Scores, rankings and competition aside, the marching bands at Papillion-La Vista’s two high schools are always playing for something bigger: a whole community that loves its musicians.
Following Saturday’s sixth-place finish at the Nebraska State Bandmasters Association championships at Millard South’s Buell Stadium, Jack Lambie, Papillion-La Vista South High School’s senior drum major, said it wasn’t the band’s stellar finish that really made the difference.
“It was the crowd,” Lambie said. “The whole time we played, they were cheering. And when you’ve got people like that who are going crazy, the score’s not really what you remember. You remember how everyone reacted.”
And that goes for just about every performance on either side of the Papillion-La Vista high school divide — from the football games where the bands play to packed stadiums, to the competitions where fans and parents cheer on their respective ensembles.
Because if the bands are making their audiences happy, the sometimes fickle world of marching band judging will usually follow.
For the Titan Marching Band, with a superior rating and a sixth-place finish to lead off the season at Bellevue East, second-place showings at Columbus and Lincoln and a fifth-place finish at the Omaha Marching Invitational, the aim is to continue building excitement and musicianship through the long and arduous season.
“It gives us a chance to see the improvement on a performance-by-performance basis,” said Bill Kellett, director of bands for Papillion-La Vista South. “When you have chances to perform, you evaluate and adjust, evaluate and adjust, and as the performance continues to improve, you build to a feeling that you’ll get your best when you need it.”
It’s where the Titans ended up, too, Lambie said.
“It was the perfect show to go out on,” he said.
The Titan Band chose a Mediterranean Rhythm theme for its show this year and incorporated aspects of Gypsy culture into the routine that included a musical tour around Southern Europe. The Titans’ flag guard played an integral role in the performance.
“What you hear affects what you see and what you see affects what you hear,” said senior Jessica Buckley, the Titan flag guard section leader. “It’s a huge part of what the band does and determines how you’re judged on visuals and the show overall. You can’t just march anymore.”
Lambie added it’s not enough for the musicians themselves to merely play. They also have to get into the rhythmic spirit displayed by the guard.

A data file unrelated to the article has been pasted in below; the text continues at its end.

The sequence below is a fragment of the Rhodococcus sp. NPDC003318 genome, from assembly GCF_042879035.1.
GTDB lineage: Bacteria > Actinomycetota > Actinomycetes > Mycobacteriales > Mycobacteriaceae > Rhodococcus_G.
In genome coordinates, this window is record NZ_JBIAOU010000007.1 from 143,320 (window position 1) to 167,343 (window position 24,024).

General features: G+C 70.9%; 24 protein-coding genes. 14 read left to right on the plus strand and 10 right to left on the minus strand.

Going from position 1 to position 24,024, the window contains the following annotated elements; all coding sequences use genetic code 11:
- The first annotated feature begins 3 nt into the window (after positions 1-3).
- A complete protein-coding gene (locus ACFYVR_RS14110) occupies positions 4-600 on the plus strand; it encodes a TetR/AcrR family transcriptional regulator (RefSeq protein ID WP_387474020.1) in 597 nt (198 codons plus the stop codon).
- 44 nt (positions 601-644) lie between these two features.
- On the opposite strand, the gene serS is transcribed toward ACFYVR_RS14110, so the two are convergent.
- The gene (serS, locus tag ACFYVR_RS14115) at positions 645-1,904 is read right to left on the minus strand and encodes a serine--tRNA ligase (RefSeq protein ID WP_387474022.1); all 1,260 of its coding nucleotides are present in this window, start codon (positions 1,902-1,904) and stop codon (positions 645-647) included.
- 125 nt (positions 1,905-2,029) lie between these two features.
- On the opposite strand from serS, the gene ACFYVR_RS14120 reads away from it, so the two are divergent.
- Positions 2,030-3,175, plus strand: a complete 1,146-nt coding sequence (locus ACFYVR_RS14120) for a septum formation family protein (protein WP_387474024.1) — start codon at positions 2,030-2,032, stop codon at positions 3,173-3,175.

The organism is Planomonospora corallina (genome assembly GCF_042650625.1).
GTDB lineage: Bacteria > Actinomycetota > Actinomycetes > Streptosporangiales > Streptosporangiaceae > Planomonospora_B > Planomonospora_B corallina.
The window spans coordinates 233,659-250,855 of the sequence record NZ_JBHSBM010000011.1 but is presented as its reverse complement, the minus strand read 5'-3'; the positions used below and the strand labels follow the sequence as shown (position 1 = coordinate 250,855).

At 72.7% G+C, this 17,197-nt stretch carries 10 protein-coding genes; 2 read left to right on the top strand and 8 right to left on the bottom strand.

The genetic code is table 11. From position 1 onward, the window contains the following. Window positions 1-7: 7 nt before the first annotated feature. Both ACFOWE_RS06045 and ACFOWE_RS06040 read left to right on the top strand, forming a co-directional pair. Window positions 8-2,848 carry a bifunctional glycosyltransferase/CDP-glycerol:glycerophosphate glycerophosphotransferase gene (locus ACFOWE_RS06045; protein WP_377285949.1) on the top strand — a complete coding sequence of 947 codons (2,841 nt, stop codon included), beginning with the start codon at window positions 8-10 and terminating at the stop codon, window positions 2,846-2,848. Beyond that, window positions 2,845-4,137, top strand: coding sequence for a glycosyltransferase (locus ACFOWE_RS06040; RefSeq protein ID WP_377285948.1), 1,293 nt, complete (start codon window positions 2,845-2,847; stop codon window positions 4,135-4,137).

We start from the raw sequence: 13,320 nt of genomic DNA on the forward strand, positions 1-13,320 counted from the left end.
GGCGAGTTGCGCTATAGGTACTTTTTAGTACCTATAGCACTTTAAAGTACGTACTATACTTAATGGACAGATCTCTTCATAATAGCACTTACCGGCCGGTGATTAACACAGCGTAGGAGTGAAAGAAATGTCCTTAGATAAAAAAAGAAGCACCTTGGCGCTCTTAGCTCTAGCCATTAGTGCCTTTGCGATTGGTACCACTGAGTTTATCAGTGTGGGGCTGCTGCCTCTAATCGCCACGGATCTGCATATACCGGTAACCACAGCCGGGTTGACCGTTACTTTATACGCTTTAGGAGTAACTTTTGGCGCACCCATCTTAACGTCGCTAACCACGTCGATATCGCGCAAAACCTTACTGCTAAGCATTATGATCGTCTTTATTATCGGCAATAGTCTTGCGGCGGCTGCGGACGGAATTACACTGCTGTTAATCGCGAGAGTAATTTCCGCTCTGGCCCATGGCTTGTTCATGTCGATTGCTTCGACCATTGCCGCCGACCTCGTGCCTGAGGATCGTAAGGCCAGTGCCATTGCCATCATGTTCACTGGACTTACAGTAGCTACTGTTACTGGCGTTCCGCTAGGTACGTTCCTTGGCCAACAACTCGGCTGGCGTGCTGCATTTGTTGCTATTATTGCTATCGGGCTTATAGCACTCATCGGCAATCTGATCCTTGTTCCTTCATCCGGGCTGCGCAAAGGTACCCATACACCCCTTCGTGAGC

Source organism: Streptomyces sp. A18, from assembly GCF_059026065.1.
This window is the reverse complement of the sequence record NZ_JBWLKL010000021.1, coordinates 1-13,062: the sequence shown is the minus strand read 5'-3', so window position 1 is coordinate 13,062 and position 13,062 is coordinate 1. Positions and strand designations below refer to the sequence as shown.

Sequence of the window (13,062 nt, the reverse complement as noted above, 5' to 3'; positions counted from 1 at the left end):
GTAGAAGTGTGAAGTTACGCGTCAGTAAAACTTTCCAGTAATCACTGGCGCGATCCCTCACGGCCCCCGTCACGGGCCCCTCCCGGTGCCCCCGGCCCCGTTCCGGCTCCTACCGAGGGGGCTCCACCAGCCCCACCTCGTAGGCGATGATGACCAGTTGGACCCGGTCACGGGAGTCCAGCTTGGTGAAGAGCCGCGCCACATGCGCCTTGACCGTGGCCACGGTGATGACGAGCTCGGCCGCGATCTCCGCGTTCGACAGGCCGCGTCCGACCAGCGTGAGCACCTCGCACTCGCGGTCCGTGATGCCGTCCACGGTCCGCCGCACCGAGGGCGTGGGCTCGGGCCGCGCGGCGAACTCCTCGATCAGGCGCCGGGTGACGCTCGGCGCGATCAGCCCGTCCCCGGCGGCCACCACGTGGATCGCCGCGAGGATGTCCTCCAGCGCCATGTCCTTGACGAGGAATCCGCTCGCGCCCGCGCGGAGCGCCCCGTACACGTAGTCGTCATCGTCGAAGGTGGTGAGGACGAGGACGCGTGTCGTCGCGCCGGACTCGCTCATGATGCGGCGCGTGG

“We had to learn to dance!” he said.
That showmanship is the watchword of a band’s success and what will often bring the crowd most readily to its feet.
At Papillion-La Vista High School, the Monarch Marching Band — which received an excellent rating at the state competition — prides itself on being visible with choreography and other showstoppers both during their competitions and in the shows the band performs at football games and other events.
“Our focus is the community,” band director Tim Keller said. “We want to be actively involved in the stands during games, we want to give the people who come out to see us a good show.”
The Monarchs will also take time out of their competition schedule to play events like the Susan G. Komen Race for the Cure, as a 25-member ensemble did recently.
A bit of whimsy also enters the PLVHS band’s routine, as when they played the pop favorite “What Does the Fox Say” at the final home football game this season. The band is also known for its rendition of the Neil Diamond standard “Sweet Caroline.”
The Monarchs’ show also hit on some other popular music as they chose a Led Zeppelin tribute for competition.
Blake Butterfield, a three-year drum major for the Monarch Band, said, like his compatriots at PLSHS, the aim is to get a big rise out of any crowd.
“It’s fun to compete, but it’s also great to be at football games and getting the crowd all riled up,” Butterfield said. “When you hear all those people yelling and cheering, it really gets you into it.”
Those are the kinds of results both the Monarchs and Titans take as the intangible rewards for months of hard work, starting with searing summer practices and morning after morning watching the sun come up during in-season rehearsals.
For the Monarchs’ Butterfield, he sees every opportunity to conduct, sing or play music as a means to express a feeling and effect the people around him.
“What I like about any form of music is the chance you get to express a kind of creativity to an audience,” he said. “It’s very rewarding to have that opportunity.”
More and more bands are also seizing that opportunity, said Kellett. He added that in his career, he’s seeing the degree of musicianship improve steadily and competition coming down to fine degrees.
“The quality of bands in this state has skyrocketed,” he said. “Directors are having to use everything they can, striving to put on the best show possible.”